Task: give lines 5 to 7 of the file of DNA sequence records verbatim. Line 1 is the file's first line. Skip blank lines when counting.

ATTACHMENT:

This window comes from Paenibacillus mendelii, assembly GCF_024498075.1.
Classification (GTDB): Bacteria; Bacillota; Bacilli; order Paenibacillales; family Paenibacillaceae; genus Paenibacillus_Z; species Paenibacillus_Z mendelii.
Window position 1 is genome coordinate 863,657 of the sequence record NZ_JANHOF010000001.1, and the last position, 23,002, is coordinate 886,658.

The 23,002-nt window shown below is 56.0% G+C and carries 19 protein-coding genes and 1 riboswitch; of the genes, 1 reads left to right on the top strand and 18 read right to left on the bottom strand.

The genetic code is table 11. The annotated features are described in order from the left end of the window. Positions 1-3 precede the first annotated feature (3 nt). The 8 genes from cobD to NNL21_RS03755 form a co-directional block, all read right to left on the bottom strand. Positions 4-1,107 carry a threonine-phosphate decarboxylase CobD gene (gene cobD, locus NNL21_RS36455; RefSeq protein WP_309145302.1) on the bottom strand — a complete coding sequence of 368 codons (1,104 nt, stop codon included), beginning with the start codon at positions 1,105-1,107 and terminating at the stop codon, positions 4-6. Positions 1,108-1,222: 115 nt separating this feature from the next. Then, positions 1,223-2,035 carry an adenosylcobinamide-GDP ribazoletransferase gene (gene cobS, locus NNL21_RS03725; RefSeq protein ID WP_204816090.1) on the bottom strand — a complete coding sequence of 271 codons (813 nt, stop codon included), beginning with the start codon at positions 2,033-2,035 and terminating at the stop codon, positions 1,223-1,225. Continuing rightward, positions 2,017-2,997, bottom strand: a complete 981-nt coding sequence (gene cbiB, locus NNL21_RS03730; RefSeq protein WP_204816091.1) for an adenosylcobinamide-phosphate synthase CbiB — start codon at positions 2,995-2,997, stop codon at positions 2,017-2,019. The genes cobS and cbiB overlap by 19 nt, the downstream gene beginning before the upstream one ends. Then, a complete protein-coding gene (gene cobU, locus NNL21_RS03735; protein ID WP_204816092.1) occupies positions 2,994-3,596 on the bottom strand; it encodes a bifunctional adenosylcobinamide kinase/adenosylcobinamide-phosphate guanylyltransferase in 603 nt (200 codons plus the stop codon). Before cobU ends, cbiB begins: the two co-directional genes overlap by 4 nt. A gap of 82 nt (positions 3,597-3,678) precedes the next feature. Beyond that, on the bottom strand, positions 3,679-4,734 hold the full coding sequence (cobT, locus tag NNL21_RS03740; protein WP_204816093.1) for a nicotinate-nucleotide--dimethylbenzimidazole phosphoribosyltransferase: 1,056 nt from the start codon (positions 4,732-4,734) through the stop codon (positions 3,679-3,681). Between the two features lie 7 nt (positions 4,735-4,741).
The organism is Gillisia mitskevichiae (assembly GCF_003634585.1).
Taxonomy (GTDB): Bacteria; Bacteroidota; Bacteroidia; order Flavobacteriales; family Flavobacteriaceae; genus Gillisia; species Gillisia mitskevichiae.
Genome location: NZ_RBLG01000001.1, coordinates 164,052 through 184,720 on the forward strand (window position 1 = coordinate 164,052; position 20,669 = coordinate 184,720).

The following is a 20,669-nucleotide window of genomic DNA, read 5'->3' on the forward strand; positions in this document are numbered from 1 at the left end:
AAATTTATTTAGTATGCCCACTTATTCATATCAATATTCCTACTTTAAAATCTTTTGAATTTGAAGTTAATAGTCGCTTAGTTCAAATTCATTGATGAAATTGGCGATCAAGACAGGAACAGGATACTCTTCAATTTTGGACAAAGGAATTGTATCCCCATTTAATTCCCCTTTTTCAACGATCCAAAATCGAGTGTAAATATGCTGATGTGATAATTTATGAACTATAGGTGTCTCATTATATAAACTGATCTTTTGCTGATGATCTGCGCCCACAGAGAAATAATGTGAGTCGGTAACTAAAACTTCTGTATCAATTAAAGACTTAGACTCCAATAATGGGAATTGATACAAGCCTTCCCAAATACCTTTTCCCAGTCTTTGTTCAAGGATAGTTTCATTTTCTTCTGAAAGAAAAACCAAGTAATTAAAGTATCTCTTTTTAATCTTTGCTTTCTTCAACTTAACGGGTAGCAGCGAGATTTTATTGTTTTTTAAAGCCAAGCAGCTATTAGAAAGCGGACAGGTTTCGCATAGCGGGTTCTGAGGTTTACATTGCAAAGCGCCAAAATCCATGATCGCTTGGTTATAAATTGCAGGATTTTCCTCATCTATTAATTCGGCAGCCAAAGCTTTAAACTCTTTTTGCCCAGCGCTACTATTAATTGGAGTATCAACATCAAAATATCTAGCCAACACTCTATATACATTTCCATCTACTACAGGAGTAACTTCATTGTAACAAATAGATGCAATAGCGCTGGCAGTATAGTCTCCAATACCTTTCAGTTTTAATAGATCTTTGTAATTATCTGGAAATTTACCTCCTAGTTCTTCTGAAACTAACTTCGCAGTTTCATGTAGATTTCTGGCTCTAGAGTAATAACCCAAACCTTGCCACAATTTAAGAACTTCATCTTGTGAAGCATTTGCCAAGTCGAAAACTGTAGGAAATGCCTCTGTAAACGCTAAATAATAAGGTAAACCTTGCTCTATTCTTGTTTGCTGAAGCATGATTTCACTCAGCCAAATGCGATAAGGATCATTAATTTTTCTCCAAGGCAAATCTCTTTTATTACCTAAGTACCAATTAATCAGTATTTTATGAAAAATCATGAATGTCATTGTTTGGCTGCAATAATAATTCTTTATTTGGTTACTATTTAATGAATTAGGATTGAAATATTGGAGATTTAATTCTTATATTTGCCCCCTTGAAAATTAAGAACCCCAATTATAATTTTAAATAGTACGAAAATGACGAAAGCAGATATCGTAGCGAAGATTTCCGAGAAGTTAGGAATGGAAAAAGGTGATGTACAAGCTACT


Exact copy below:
The genetic code is table 11. The annotated features are described in order from the left end of the window. Positions 1-3 precede the first annotated feature (3 nt). The 8 genes from cobD to NNL21_RS03755 form a co-directional block, all read right to left on the bottom strand. Positions 4-1,107 carry a threonine-phosphate decarboxylase CobD gene (gene cobD, locus NNL21_RS36455; RefSeq protein WP_309145302.1) on the bottom strand — a complete coding sequence of 368 codons (1,104 nt, stop codon included), beginning with the start codon at positions 1,105-1,107 and terminating at the stop codon, positions 4-6. Positions 1,108-1,222: 115 nt separating this feature from the next. Then, positions 1,223-2,035 carry an adenosylcobinamide-GDP ribazoletransferase gene (gene cobS, locus NNL21_RS03725; RefSeq protein ID WP_204816090.1) on the bottom strand — a complete coding sequence of 271 codons (813 nt, stop codon included), beginning with the start codon at positions 2,033-2,035 and terminating at the stop codon, positions 1,223-1,225. Continuing rightward, positions 2,017-2,997, bottom strand: a complete 981-nt coding sequence (gene cbiB, locus NNL21_RS03730; RefSeq protein WP_204816091.1) for an adenosylcobinamide-phosphate synthase CbiB — start codon at positions 2,995-2,997, stop codon at positions 2,017-2,019. The genes cobS and cbiB overlap by 19 nt, the downstream gene beginning before the upstream one ends. Then, a complete protein-coding gene (gene cobU, locus NNL21_RS03735; protein ID WP_204816092.1) occupies positions 2,994-3,596 on the bottom strand; it encodes a bifunctional adenosylcobinamide kinase/adenosylcobinamide-phosphate guanylyltransferase in 603 nt (200 codons plus the stop codon). Before cobU ends, cbiB begins: the two co-directional genes overlap by 4 nt. A gap of 82 nt (positions 3,597-3,678) precedes the next feature. Beyond that, on the bottom strand, positions 3,679-4,734 hold the full coding sequence (cobT, locus tag NNL21_RS03740; protein WP_204816093.1) for a nicotinate-nucleotide--dimethylbenzimidazole phosphoribosyltransferase: 1,056 nt from the start codon (positions 4,732-4,734) through the stop codon (positions 3,679-3,681). Between the two features lie 7 nt (positions 4,735-4,741).
The organism is Gillisia mitskevichiae (assembly GCF_003634585.1).
Taxonomy (GTDB): Bacteria; Bacteroidota; Bacteroidia; order Flavobacteriales; family Flavobacteriaceae; genus Gillisia; species Gillisia mitskevichiae.